If 2022 is the year you decide you need to travel — quarantine be damned — then we’ve got the recommendations you need on how to make the most of it. First up: a trio of three Michelin-starred restaurants on the French Riviera, where the shimmering azure waters of the Mediterranean, stunning cuisine and elegant surroundings make for a head-spinning combination.
It’s already seriously blessed as one of the world’s most famously picturesque stretches of coastline, but France’s Côte d’Azur also allows gastronomes to indulge in other ways, notably with multiple three Michelin-starred restaurants to live out their food fantasies.
As you look out over multi-million dollar super-yachts, doubtless housing supermodels and superstars, you quickly appreciate why this is somewhere that has always been a place to see and be seen. The vistas are extraordinary, from vertiginous cactus-covered cliffs to rolling hills, perfect bays to quaint villages perched on rocks.
With travel from Asia, especially Hong Kong, representing such an investment of time and money, it pays to make the most of such a legendary destination. Staying two nights in each spot — three tasting menus three nights running may be a bit much — you also get to appreciate the different landscapes, terroir and views which make these culinary temples so unique.
Three-Michelin-Starred Dining on the French Riviera
La Vague d’Or, Cheval Blanc, St. Tropez (Re-opening 12 May)
Famously it was French actress Brigitte Bardot who put St. Tropez on the map in the 1960s, turning the difficult-to-reach hideaway into a definitive home for the international jet-set. From Mick Jagger in the 1970s through to Clooney, Beyoncé and di Caprio more recently, this Bohemian enclave continues to captivate first time visitors and regulars alike.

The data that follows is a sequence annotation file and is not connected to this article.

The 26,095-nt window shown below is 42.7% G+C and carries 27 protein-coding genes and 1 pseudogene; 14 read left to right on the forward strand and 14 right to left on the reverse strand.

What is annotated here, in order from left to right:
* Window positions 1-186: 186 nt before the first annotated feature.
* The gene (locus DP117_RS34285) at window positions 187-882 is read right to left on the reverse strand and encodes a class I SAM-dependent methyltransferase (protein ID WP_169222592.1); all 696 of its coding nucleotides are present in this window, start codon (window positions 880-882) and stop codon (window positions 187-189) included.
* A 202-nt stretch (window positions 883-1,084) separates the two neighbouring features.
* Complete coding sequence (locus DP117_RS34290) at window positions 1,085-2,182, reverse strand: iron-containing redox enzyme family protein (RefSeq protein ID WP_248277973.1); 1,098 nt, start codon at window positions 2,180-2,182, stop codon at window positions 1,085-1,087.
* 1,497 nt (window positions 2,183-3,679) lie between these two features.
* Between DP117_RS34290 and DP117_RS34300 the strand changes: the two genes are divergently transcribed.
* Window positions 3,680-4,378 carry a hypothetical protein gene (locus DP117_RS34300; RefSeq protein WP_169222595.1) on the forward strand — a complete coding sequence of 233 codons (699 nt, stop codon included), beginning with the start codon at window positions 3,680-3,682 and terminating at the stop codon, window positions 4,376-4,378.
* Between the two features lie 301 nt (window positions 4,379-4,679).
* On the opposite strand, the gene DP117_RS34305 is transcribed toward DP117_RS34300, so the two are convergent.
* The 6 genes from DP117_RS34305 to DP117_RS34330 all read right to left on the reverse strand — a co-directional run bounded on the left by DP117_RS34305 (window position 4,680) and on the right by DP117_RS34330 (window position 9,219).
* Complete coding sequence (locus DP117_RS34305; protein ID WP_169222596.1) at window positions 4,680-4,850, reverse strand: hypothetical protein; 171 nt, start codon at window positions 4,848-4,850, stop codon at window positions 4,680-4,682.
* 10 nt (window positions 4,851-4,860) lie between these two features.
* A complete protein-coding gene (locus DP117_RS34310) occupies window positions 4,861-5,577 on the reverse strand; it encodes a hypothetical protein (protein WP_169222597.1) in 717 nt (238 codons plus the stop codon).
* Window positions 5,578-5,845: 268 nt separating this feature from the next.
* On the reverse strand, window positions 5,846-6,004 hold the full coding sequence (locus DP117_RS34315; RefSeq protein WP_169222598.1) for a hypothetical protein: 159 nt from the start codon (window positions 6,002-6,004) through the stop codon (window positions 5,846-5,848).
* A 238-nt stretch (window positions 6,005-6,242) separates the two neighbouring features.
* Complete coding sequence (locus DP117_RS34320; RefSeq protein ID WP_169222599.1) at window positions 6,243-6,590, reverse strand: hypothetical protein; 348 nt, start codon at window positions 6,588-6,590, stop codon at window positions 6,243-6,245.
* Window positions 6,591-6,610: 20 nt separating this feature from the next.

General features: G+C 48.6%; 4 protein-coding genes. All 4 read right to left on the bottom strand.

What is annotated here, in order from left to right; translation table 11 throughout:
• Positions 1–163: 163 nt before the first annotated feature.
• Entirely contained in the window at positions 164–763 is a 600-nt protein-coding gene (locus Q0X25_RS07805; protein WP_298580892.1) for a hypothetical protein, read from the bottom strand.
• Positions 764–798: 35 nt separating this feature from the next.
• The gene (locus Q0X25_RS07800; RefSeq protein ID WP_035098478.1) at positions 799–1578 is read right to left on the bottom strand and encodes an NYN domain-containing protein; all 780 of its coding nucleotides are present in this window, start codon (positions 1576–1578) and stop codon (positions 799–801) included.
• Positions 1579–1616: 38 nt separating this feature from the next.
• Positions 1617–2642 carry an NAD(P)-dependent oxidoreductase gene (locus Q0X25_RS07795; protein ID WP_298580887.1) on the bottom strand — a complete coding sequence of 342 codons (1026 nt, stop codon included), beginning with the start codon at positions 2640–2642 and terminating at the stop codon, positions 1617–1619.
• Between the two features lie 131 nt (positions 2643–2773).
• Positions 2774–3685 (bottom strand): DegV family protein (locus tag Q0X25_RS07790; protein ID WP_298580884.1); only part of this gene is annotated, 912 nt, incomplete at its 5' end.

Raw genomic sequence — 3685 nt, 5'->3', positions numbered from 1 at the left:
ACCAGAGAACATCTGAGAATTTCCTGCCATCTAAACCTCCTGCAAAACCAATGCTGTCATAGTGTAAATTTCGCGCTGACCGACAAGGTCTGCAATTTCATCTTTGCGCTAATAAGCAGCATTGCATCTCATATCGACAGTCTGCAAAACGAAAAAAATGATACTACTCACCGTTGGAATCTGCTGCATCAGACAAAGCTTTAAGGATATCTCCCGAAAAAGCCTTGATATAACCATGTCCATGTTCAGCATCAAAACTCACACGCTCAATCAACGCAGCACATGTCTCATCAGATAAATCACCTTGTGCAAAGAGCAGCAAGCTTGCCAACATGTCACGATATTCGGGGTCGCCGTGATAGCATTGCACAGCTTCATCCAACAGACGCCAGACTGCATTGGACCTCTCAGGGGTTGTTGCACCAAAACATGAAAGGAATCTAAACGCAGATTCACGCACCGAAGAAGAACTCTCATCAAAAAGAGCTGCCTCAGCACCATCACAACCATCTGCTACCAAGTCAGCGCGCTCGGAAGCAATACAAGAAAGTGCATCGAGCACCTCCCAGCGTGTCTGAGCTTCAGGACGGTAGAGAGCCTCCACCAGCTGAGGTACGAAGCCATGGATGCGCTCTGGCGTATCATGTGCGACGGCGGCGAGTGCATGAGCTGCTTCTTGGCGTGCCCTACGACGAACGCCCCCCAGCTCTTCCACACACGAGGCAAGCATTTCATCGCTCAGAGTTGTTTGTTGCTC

There’s no better place from which to experience this lifestyle than at Cheval Blanc St. Tropez. You may know the LVMH-owned brand from their Maldives private island, escapes in St. Barth in the Caribbean, Courchevel in the Alps or their brand new hotel in Paris. In St. Tropez, their property sits right on the water in an ancient pine grove. With the sky and the water, the vistas are truly 50 Shades of Blue, a colour motif continued through the uber-elegant but relaxed property with gorgeous suites, views and impeccable, warm service.
Dining-wise, guests can count themselves seriously lucky, thanks to Arnaud Donckele. Trained under legends Michel Guérard and Alain Ducasse, Donckele is a chef’s chef, someone hugely respected for his art and craft. At La Vague d’Or — ‘The Wave of Gold’ — he translates the diversity of Provence into extraordinary creations, championing rare ingredients with infinite creativity.
The dining room looks out towards the water, under the natural canopy of a cluster of huge pine trees. After Champagne and impeccable amuses-bouches including a stunning tart of cep mushrooms, we meet Thierry Di Tullio. On paper he’s the restaurant manager, in reality he’s an extraordinary storyteller (in multiple languages), setting the stage for dinner with an encyclopaedic knowledge of Donckele’s cuisine.
They have worked together for years and it shows in his brilliant enthusiasm and passion for dining, always with a cheeky twinkle in the eye. I’ve never come across a maitre’d of such warmth and talent. Indeed, he didn’t even show us a menu, but walked us through what we would be served, asking questions and explaining in a hospitality tour-de-force.
From the first plate to the last, this was dinner touched with genius. Scarlet prawns with Corsican grapefruit sounds a distinctly strange combination, but worked beautifully on the plate. Alongside it, broccoletti were lightly charred, there was the freshness of citrus basil and the bite of Aloe Vera, all crowned in a stunning sauce made from the prawn heads.